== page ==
Excellent and worrying chat about the threats to US democracy by @leedrutman, @cdsamii, Jennifer McCoy and @sfrostenson.

Especially important:
1. just how dangerous the current moment is
2. how crucial the GOP's next move is for the US's trajectory

I didn't realize @jlynnmccoy was on Twitter -- apologies!

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More from @laurabronner

16 Dec 20
The suburbs shifted to the Democrats, and they also got more diverse. Is the story that simple? @geoffreyvs, @elena___mejia, @ameliatd and I find that education makes the story more complicated.

The biggest shift towards Biden was in suburban counties that became *both* more diverse *and* more educated over the past decade -- a lot of the GA suburbs fall into this category.
But for counties where increased diversity and education *didn't* go together, the Democratic swing was bigger in places that became more educated but not more diverse, than in places that became more diverse but not more educated.
Read 5 tweets
12 Nov 20
Where we saw red and blue mirages -- or, as I wanted to headline it, "Election Night was a marshmallow test for the country, and we failed".

@wiederkehra, @baseballot and I look at vote counts 1.5, 12 and 72 hours after polls closed in each state:

In some states, generally those where absentee votes were processed before Election Day, the race looked competitive after 90 minutes, only for Election Day ballots to conclusively put Trump in the lead. (Missouri and Montana are also in this category.)
In other states, generally those where absentee ballots were counted after the election, what appeared like an early lead for Trump disappeared as more ballots were counted, like in Michigan, which was unable to process ballots before election week.
Read 5 tweets
31 Oct 20
Four reasons Biden has a better shot than Clinton did in 2016 -- and 2 reasons there's still uncertainty.
A summary 🧵:

1. Biden's lead is bigger and more stable than Clinton's was.

Clinton's lead was smaller throughout, and more unstable. Biden's has never been < 6.6 points.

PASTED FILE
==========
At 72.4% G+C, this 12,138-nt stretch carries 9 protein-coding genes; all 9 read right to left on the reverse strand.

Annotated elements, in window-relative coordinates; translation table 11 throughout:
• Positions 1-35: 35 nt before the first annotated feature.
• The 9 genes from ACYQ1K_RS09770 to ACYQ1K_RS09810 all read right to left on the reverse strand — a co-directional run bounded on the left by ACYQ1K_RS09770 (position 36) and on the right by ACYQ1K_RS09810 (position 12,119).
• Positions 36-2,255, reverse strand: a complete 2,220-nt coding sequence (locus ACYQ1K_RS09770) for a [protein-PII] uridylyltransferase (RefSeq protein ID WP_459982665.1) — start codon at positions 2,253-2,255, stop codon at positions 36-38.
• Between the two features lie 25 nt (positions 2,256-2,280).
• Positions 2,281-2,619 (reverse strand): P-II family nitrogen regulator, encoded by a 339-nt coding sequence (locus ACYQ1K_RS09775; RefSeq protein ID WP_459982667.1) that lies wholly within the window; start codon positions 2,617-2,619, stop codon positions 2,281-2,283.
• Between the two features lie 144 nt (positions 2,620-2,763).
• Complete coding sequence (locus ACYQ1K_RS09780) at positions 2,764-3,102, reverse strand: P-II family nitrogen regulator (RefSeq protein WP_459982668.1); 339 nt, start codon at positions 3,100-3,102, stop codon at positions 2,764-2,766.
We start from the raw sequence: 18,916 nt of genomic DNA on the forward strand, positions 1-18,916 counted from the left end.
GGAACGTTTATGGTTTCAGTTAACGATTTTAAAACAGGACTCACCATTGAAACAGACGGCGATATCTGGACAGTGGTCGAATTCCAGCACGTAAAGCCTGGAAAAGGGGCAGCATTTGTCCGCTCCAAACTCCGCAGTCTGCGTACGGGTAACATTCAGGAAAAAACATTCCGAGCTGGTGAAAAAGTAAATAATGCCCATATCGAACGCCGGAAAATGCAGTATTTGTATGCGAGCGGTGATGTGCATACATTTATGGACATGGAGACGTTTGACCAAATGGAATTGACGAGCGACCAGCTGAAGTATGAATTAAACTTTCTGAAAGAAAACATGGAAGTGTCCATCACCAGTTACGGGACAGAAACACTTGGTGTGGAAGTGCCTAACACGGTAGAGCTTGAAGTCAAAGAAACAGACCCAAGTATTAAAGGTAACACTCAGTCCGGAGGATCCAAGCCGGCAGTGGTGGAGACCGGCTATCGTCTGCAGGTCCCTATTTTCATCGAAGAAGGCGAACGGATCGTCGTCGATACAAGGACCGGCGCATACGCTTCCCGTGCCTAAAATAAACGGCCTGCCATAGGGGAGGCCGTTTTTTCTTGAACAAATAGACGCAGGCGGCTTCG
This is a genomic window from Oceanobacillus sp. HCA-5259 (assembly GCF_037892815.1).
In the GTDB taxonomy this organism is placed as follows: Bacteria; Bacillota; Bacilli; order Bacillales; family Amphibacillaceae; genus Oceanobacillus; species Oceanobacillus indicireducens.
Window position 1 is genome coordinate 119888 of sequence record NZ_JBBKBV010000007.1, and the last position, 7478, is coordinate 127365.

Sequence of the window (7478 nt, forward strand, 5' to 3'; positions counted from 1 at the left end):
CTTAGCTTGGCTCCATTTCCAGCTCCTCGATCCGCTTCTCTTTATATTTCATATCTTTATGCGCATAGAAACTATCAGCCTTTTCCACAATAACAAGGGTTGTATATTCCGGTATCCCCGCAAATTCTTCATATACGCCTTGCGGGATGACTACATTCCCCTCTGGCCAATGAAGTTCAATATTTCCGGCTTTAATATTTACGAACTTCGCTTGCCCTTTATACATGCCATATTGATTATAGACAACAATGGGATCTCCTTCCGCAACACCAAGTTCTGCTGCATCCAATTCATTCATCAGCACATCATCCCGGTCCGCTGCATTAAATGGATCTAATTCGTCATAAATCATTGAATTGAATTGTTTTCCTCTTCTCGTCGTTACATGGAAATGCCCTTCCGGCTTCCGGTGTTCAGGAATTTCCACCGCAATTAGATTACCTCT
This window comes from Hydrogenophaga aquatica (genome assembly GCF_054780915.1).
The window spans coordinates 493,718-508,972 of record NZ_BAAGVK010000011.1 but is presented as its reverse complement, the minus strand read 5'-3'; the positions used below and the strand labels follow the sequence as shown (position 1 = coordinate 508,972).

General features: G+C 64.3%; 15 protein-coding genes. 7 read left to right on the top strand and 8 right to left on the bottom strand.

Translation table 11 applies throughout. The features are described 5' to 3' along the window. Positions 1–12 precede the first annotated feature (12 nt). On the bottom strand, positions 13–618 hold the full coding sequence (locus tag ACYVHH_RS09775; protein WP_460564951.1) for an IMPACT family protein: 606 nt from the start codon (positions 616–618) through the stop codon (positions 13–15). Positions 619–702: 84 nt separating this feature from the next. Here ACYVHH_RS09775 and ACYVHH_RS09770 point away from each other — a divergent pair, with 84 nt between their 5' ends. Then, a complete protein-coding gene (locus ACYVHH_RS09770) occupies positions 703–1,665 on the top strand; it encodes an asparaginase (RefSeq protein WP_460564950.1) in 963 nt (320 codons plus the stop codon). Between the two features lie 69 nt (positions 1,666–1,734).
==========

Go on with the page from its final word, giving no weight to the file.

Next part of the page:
2. There are fewer undecideds than 2016.

A week before the 2016 election, around 14% of respondents said they were undecided or intended to vote third party -- and the vast majority of late deciders voted for Trump: 53eig.ht/2fIYJK2

This year, there are much fewer.
3. State polls have improved.

In 2016, it was state polls that had polling errors, in part because they hadn't needed to weight by education before (ft.com/content/b32976…). But polls have improved (53eig.ht/34wDia0), and there are more state polls now.
Read 8 tweets
31 Oct 20
Vier Gründe, wieso es 2020 um Biden besser steht als 2016 um Clinton -- und zwei Gründe, wieso es trotzdem noch viel Unsicherheit gibt, heute im @derStandardat:

1. Bidens Vorsprung ist größer und stabiler als jener Clintons.

Clintons Vorsprung war durchgehend kleiner und schrumpfte zeitweise auf einen Prozentpunkt; Bidens lag nie unter 6.6 Punkten.
2. Es gibt weniger unentschlossene Wähler als 2016.

Eine Woche vor der Wahl 2016 gab es rund 14% Unentschlossene/Kleinparteienwähler -- und Trump konnte bei genau bei Wählern, die sich spät entschieden, punkten: fivethirtyeight.com/features/why-f…

Diesmal gibt es nur 5% Unentschlossene.
Read 9 tweets
30 Oct 20
Why is turnout among young Americans so low? @ameliatd, @jazzmyth and I find that while people under 35 *are* more skeptical of the system, they're not apathetic. Instead, they're more likely to face structural barriers like not being able to get off work

(+ bonus charts!) How do we know young people aren't more apathetic? Well, they're not significantly more likely to say they don't vote because the system is too broken, or because they don't believe in voting. But they *are* more likely to say they wanted to vote, but couldn't.
In fact, if anything, young people are *less* likely to say that they don't vote because nothing will change for people like them no matter who wins!
Read 7 tweets
25 Jun 20
We have evidence of racial discrepancies in police use of force. But some studies miss the extent of the problem by using data that's already biased.


@jazzmyth's awesome chart helps me explain this paper by @dean_c_knox, @conjugateprior and @jonmummolo:
In short, as the paper explains, looking at use of force just among the set of people police have *stopped* isn't enough to let you correctly estimate racial discrepancies. If there's bias in who gets stopped in the first place, that confounds your estimate.
A simple example: Even assuming use of force among stopped people is equal across race (which is unrealistic), bias in stops means that your denominator is wrong. More Black people have been stopped without cause, so "equal" treatment is actually evidence of discrimination:
Read 7 tweets

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